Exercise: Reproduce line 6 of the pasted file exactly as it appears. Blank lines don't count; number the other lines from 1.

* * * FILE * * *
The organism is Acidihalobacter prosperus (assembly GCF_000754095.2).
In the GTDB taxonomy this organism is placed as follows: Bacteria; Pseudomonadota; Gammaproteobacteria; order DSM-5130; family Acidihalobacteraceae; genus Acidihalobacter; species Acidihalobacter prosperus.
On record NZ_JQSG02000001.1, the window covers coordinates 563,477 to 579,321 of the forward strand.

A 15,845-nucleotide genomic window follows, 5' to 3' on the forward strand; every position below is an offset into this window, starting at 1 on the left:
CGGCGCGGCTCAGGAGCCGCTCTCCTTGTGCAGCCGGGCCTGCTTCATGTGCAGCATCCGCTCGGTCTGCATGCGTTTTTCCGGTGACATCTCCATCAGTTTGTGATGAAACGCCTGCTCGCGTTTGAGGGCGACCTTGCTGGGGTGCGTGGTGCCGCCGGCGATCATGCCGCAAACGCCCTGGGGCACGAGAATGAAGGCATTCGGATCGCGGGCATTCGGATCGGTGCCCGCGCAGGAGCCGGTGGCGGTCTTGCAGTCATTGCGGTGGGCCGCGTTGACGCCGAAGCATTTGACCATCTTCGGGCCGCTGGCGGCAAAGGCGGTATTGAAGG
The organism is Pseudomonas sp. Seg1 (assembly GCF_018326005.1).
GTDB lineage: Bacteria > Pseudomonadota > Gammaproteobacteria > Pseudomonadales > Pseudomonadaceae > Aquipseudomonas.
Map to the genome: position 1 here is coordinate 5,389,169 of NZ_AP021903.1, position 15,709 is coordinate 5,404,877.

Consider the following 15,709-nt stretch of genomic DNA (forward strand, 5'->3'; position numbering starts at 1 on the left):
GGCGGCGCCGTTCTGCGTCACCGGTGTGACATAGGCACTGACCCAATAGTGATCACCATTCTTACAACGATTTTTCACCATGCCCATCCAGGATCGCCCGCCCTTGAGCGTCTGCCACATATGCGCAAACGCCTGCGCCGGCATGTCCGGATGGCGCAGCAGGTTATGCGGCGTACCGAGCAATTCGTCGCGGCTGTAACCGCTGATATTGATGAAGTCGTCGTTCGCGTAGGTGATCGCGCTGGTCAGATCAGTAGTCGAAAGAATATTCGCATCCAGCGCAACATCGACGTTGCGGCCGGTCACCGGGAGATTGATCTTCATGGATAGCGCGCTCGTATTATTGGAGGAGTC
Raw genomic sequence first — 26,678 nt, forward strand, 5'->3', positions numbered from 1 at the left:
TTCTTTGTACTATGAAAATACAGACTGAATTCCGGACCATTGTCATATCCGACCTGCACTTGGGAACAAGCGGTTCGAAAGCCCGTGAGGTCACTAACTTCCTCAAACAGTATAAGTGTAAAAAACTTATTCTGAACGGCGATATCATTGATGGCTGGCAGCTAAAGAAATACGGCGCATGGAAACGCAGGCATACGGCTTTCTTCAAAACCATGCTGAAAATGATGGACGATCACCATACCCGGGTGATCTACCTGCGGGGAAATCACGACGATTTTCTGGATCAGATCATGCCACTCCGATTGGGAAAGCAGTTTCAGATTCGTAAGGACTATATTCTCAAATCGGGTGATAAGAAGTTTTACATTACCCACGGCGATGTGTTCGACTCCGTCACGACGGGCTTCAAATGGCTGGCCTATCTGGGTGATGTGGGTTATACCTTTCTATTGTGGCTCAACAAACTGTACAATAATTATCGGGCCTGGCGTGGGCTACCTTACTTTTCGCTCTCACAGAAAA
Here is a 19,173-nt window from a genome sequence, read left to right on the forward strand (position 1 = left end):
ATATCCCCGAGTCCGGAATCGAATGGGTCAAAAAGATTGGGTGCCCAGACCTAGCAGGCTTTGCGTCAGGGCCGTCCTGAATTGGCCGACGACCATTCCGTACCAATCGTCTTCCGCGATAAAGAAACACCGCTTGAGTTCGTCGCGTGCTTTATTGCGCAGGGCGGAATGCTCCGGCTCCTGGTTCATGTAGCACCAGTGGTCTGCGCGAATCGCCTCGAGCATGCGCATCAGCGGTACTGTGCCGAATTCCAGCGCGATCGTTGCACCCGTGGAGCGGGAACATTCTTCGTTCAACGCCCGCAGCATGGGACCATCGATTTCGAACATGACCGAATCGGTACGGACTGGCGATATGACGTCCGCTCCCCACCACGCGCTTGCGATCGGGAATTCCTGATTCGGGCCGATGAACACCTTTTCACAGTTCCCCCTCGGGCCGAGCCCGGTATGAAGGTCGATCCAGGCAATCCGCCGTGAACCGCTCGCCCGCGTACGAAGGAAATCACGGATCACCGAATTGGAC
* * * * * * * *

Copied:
The organism is Pseudomonas sp. Seg1 (assembly GCF_018326005.1).